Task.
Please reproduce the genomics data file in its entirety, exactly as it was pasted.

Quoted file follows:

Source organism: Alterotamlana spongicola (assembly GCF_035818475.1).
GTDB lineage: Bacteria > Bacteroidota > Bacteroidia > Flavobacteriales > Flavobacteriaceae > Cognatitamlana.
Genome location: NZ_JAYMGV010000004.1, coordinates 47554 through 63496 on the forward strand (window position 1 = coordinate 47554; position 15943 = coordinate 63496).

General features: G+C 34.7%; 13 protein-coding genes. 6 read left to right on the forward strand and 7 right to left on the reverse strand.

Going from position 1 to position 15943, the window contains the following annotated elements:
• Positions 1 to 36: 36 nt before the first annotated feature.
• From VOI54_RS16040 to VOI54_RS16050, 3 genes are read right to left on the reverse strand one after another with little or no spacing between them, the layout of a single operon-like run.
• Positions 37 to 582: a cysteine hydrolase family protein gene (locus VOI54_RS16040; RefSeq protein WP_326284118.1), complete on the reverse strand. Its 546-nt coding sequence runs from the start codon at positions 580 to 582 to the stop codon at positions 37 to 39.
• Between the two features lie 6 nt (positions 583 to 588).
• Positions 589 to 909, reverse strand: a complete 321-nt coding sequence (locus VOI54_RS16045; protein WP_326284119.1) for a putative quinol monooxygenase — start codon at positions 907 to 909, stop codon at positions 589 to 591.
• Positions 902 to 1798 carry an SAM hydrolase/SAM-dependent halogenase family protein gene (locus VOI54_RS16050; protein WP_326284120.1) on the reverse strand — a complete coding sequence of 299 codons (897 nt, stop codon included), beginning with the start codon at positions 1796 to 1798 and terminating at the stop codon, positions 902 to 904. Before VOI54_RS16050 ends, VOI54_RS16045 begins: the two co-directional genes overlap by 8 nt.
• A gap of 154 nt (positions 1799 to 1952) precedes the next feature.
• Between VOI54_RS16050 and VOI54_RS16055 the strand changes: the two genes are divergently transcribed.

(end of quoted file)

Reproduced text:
Source organism: Alterotamlana spongicola (assembly GCF_035818475.1).
GTDB lineage: Bacteria > Bacteroidota > Bacteroidia > Flavobacteriales > Flavobacteriaceae > Cognatitamlana.
Genome location: NZ_JAYMGV010000004.1, coordinates 47554 through 63496 on the forward strand (window position 1 = coordinate 47554; position 15943 = coordinate 63496).

General features: G+C 34.7%; 13 protein-coding genes. 6 read left to right on the forward strand and 7 right to left on the reverse strand.

Going from position 1 to position 15943, the window contains the following annotated elements:
• Positions 1 to 36: 36 nt before the first annotated feature.
• From VOI54_RS16040 to VOI54_RS16050, 3 genes are read right to left on the reverse strand one after another with little or no spacing between them, the layout of a single operon-like run.
• Positions 37 to 582: a cysteine hydrolase family protein gene (locus VOI54_RS16040; RefSeq protein WP_326284118.1), complete on the reverse strand. Its 546-nt coding sequence runs from the start codon at positions 580 to 582 to the stop codon at positions 37 to 39.
• Between the two features lie 6 nt (positions 583 to 588).
• Positions 589 to 909, reverse strand: a complete 321-nt coding sequence (locus VOI54_RS16045; protein WP_326284119.1) for a putative quinol monooxygenase — start codon at positions 907 to 909, stop codon at positions 589 to 591.
• Positions 902 to 1798 carry an SAM hydrolase/SAM-dependent halogenase family protein gene (locus VOI54_RS16050; protein WP_326284120.1) on the reverse strand — a complete coding sequence of 299 codons (897 nt, stop codon included), beginning with the start codon at positions 1796 to 1798 and terminating at the stop codon, positions 902 to 904. Before VOI54_RS16050 ends, VOI54_RS16045 begins: the two co-directional genes overlap by 8 nt.
• A gap of 154 nt (positions 1799 to 1952) precedes the next feature.
• Between VOI54_RS16050 and VOI54_RS16055 the strand changes: the two genes are divergently transcribed.